An Architectural Tour of Downtown Pittsburgh Churches #LovePGH

When The Kid and I visit big cities, we love taking the camera and snapping photos of buildings and city streets packed with cars and locals. It helps us to become familiar with their layout and gives us an excuse to get out there and exercise a little bit. I am always drawn to churches and their architecture, especially the old ones. Photos showcasing ornate spires and modern city buildings really bring a city’s feeling alive to me. The melding of old and new is inspiring and a beautiful thing to behold.
This summer, The Kid and I took a walking tour of downtown Pittsburgh and three original churches that are very photogenic (can a church be photogenic? It can be in my book!) and had a fun, inspiring trek.

Trinity Episcopal Cathedral

Since 1872, Trinity Episcopal Cathedral on Sixth Street has been a beautiful addition to downtown Pittsburgh. With its English Gothic style, the cathedral is an architectural beauty.
Before the cathedral and much of the city block around it was built up, the land contained over 4,000 graves along with an ancient Indian burial mound. Prominent Pittburghers are interred on-site and include upstanding citizens and Red Pole- a Shawnee Indian Nation chief.
Here’s a photo of the graveyard area on the side of the cathedral.
Trinity Episcopal Cathedral and its famous red doors. The Kid and I were curious about the history of many Episcopal churches and the history of their red doors and found several interesting theories via the internet. A comical take is the doors were painted red when the mortgage was paid in full! My favorite, however, is that red doors signaled a place of refuge and safety from both spiritual and physical harm.
Exquisite stained glass panels and organ pipes on either side.
The intricately carved pulpit.
A view from the balcony/loft area.
Flags from nations that the diocese’s missionary has helped through the years.

First Presbyterian Church

From the first cornerstone laid in 1903, First Presbyterian Church of Pittsburgh has been surrounded by rich history and grand stories. Beside Trinity Episcopal Cathedral, the Sixth Street building is the fourth version of the church and a sight to behold. I don’t consider myself an architectural expert by any means, but I know beauty when I see it.¬†First Presbyterian Church has a great restaurant in its lower level and folks from all over the area head to it for lunch. Now that’s melding the old with the new!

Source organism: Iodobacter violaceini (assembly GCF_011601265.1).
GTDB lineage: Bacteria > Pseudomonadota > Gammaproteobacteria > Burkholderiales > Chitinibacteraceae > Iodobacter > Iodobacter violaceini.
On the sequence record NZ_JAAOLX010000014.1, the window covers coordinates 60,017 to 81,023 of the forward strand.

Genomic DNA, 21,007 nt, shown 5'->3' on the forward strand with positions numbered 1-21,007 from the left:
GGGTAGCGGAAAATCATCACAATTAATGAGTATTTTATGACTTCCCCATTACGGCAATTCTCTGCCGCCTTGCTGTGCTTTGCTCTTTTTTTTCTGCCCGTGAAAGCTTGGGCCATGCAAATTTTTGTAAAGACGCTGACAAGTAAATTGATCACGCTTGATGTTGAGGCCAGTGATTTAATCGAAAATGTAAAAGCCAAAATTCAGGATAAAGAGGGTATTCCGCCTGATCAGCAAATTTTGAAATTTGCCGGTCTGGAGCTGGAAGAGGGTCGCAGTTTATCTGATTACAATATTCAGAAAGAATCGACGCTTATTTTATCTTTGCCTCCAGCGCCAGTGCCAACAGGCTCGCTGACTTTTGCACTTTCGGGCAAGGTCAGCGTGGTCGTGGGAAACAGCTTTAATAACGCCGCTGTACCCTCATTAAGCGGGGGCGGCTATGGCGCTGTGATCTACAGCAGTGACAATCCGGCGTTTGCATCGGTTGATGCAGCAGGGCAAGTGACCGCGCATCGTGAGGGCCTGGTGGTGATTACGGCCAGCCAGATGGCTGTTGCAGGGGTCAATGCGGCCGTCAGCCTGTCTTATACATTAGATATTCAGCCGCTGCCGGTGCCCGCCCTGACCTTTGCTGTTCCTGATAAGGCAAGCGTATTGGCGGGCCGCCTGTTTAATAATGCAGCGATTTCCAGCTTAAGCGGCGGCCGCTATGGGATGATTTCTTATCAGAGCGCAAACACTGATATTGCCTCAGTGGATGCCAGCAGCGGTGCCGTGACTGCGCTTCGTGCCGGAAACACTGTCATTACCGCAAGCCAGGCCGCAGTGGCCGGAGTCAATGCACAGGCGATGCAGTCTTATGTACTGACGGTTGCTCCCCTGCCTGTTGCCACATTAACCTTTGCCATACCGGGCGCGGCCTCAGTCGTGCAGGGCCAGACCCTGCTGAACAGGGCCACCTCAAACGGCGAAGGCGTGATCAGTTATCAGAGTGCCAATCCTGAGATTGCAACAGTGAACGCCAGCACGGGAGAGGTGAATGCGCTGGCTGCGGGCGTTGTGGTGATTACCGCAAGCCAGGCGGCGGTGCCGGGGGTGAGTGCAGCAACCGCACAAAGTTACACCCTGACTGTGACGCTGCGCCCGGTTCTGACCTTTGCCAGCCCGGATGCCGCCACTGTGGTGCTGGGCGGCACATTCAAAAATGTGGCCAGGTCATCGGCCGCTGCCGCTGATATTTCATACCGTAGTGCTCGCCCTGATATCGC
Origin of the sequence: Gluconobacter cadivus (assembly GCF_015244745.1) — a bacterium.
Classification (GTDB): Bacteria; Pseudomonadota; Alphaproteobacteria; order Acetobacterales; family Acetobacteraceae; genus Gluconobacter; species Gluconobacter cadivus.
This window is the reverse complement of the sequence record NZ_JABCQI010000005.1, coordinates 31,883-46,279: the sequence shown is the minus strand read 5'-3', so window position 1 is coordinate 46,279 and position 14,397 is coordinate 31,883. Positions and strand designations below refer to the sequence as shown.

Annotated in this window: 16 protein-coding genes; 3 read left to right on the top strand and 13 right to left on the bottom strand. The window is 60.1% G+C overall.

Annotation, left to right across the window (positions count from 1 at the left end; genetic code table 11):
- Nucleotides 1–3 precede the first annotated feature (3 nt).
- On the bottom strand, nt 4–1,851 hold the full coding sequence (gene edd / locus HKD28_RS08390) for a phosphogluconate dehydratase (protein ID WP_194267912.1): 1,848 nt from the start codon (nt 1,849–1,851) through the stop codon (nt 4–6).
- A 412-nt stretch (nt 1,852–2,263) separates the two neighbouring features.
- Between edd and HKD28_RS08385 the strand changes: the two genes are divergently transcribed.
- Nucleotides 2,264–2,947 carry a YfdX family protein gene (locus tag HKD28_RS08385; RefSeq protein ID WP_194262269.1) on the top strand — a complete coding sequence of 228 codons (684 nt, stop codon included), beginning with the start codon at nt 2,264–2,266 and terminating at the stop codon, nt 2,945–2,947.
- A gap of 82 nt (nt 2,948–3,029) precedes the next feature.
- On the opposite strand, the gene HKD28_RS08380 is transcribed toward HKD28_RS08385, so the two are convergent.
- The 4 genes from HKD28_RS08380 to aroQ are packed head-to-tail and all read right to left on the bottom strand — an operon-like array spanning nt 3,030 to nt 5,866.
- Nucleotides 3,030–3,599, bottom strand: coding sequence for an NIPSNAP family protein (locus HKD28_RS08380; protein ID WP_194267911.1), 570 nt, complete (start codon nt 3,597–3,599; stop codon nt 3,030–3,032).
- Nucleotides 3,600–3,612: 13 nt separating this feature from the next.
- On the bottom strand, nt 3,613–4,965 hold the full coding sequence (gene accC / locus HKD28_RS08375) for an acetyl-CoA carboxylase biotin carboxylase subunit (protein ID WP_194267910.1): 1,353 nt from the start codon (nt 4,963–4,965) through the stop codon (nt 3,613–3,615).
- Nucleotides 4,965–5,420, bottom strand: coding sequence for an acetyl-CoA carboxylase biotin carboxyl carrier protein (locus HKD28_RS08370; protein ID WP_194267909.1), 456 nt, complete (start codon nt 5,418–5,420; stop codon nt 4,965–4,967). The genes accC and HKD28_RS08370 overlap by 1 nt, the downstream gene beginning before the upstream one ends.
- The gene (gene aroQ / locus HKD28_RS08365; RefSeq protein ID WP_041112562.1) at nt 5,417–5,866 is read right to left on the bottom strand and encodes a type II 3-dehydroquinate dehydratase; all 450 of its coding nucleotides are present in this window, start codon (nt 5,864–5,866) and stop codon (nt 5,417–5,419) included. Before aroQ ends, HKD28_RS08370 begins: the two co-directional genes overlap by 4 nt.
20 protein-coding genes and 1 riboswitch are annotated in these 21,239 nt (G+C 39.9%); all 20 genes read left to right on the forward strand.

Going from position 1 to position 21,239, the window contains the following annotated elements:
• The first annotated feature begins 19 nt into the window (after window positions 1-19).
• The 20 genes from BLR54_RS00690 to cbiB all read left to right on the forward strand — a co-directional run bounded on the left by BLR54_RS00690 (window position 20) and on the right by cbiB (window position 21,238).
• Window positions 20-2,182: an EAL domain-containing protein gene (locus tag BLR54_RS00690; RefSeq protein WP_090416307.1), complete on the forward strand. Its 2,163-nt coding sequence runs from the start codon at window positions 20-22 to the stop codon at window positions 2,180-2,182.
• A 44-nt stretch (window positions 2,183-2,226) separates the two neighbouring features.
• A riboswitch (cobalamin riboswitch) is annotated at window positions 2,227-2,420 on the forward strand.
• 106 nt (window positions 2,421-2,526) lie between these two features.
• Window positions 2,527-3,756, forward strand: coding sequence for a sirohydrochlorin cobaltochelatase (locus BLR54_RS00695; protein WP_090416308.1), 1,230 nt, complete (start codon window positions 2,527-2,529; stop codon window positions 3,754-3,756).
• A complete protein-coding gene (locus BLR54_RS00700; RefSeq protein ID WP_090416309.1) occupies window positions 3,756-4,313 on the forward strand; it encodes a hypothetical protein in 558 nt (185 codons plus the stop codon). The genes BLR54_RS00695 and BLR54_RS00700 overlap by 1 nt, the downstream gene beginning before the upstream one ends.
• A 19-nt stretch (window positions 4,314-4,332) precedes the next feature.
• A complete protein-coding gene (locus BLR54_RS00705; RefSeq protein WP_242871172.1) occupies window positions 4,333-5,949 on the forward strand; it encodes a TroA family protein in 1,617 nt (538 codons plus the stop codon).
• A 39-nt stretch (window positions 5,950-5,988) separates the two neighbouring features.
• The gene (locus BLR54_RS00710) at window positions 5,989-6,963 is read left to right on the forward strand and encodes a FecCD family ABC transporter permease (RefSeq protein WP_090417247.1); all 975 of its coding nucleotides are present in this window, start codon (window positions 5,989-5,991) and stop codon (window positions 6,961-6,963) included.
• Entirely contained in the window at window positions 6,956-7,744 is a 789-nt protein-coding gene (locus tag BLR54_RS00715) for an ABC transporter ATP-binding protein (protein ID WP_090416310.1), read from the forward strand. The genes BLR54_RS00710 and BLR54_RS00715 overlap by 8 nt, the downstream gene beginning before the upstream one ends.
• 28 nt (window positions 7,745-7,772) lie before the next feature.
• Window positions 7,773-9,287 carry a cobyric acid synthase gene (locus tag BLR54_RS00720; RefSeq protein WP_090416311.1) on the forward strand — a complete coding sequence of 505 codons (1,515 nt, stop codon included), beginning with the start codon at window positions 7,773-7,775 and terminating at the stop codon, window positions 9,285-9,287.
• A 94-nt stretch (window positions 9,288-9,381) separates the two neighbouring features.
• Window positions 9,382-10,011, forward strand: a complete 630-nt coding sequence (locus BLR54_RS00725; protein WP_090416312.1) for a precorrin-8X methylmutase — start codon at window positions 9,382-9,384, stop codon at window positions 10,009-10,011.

A plaque giving service times. Following the 10:45am Sunday service, guided tours of the church are given to folks wanting a detailed history.
Here’s a pretty photo of ¬†The Kid outside the front entrance.
A view of the pipe organ form the side balcony. The Casavant has over 4,400 pipes and 77 ranks and is a musical wonder from Quebec, Canada.
A close-up of the organ pipes.
On our visit, a church member gave us a small tour of the offices and behind the pulpit area where the grand 30-foot oak doors are opened for services. Weighing 4,000 pounds, the doors are so well-made that a singles person can slide the doors open on their recessed floor tracks.
A view from the pulpit.
I love this photo showing the gorgeous stained glass panels. Insured for two million dollars, 13 of the stained glass windows were designed by Tiffany studios. Yes, THOSE Tiffany Studios.
A pretty photo of the front area of the church. Check out the stone carving.
And lastly, my favorite photo of First Presbyterian Church. The Kid and I noticed the beauty of the light seeping through the stained glass combined with the stone work made and chandelier made for a great photo op.

First Lutheran Church

The first English Evangelical Lutheran Church on Grant Street was the third church on our tour. “The first English-speaking Lutheran church west of The Alleghenies”, the beautiful stone church hosts holy Eucharist weekdays from 12:10pm -12:30pm for folks on their lunch breaks or for those that may be unable to go on Sundays.


The pulpit area and front of the tabernacle.

The South Narthex cross. Designed by Virgil Cantini in 1975. The colors used reflect the similar colors of the stained glass opposite the cross.


Installed in 1992, the Casavant Freres Limite 44 rank pipe organ fills the room with beautiful, inspiring music.

The marble baptismal font in the southwest corner of the nave. In 1889, the angel font was the first work of art to be placed at the church.

So, what did we discover about these three churches on our walk? We learned that each religion has a way of incorporating beauty, history, and need into its church’s creation and each and every one way different from the other, but also maintained a common bond.

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